I think the moral of the story is that the framers intentionally reposed awesome powers in the presidency. They were wise men and they well knew that power could be abused, but they believed (rightly, I think) that we could check abuse by the separation of powers and by ensuring that the president is politically accountable.

But the pre-9/11 policies that Mr. McCarthy denounces were created under the system given us by the very same Founders!

Equally important, the framers (unlike us, I’m afraid) understood that the United States and our liberties were not necessarily forever, and that we would occasionally have to fight for them. They thus created a presidency that could quickly and decisively marshal all the power the United States is capable of bringing to bear in order to defeat threats to our security. There is always the danger that a rogue can accede to this power. When that happens, the problem is the rogue, not the power.

Actually, the Framers created a presidency that was required to wait for Congressional authorization prior to quickly and decisively marshaling all the power of the United States!

UPDATE: Kevin D. Williamson responds to Mr. McCarthy too. And Jonah Goldberg for some reason thinks it’s important to remember that the White House wants us to argue about this. I’m not sure what that means.

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3 Responses to “Arguing About Executive Power”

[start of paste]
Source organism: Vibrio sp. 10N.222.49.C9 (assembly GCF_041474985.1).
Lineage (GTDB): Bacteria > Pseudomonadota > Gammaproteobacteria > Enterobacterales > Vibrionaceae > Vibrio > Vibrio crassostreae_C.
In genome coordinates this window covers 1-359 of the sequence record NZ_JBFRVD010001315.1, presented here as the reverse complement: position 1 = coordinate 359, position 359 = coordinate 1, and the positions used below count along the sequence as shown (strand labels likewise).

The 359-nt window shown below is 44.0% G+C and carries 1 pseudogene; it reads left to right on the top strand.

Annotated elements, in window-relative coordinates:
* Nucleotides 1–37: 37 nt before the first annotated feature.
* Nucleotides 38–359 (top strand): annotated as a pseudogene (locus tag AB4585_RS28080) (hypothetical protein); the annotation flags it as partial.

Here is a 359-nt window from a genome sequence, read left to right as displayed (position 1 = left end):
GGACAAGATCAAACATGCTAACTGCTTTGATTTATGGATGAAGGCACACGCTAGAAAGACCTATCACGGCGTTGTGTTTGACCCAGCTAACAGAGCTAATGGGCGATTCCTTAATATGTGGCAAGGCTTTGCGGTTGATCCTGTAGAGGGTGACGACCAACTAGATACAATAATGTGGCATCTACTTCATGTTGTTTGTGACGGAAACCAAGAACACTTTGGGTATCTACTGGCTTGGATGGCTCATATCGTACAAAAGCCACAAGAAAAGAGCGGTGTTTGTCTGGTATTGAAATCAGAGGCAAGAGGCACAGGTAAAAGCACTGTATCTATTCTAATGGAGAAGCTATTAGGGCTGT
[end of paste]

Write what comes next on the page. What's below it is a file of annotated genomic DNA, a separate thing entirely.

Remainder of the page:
1. jasong Says:

    Chris Floyd gets it right:

    Barack Obama has ordered the murder of an American citizen, without trial, without due process, without the production of any evidence. All it takes to kill any American citizen in this way is Barack Obama’s signature on a piece of paper, his arbitrary designation of the target as a “suspected terrorist.” In precisely the same way — precisely the same way — Josef Stalin would place a mark by a name in a list of “suspected terrorists” or “counterrevolutionaries,” and the bearer of that name would die. This is the system we have now, the same as the Soviets had then: a leader with the unchallengeable power to kill citizens without due process.
    That this power has not been used on the same scale in the American system as in the Stalinist state — yet — does not alter the equivalence of this governing principle. In both cases, the leader signs arbitrary death warrants; the security services carry out the task; and the ‘great and good’ of society accept this draconian power as necessary and right.
    This is what you support when you support Barack Obama. It does not matter if you think his opponents in the factional infighting to control a bloodsoaked empire and its war machine are “worse” than he is in some measure. When you support him, when you defend him, when you excuse him, it is arbitrary murder that you are supporting. It is the absolute negation of every single principle of enlightenment and human rights professed by liberals, progressives — indeed, by honorable people of every political stripe — for centuries.